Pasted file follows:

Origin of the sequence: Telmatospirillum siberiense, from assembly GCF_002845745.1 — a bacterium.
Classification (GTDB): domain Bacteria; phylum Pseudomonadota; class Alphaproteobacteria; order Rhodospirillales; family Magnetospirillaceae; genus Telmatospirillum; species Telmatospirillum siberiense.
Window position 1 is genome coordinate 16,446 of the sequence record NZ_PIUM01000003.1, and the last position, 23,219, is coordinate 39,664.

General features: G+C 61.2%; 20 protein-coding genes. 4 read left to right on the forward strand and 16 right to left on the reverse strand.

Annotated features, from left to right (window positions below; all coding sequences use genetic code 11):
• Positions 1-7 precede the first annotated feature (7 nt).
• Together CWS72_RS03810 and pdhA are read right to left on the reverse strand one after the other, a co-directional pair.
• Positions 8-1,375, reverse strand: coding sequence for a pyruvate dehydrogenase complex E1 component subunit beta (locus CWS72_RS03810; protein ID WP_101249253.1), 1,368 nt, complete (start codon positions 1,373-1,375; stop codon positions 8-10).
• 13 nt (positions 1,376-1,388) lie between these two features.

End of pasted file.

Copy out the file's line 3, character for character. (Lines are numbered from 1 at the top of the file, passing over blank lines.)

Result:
Window position 1 is genome coordinate 16,446 of the sequence record NZ_PIUM01000003.1, and the last position, 23,219, is coordinate 39,664.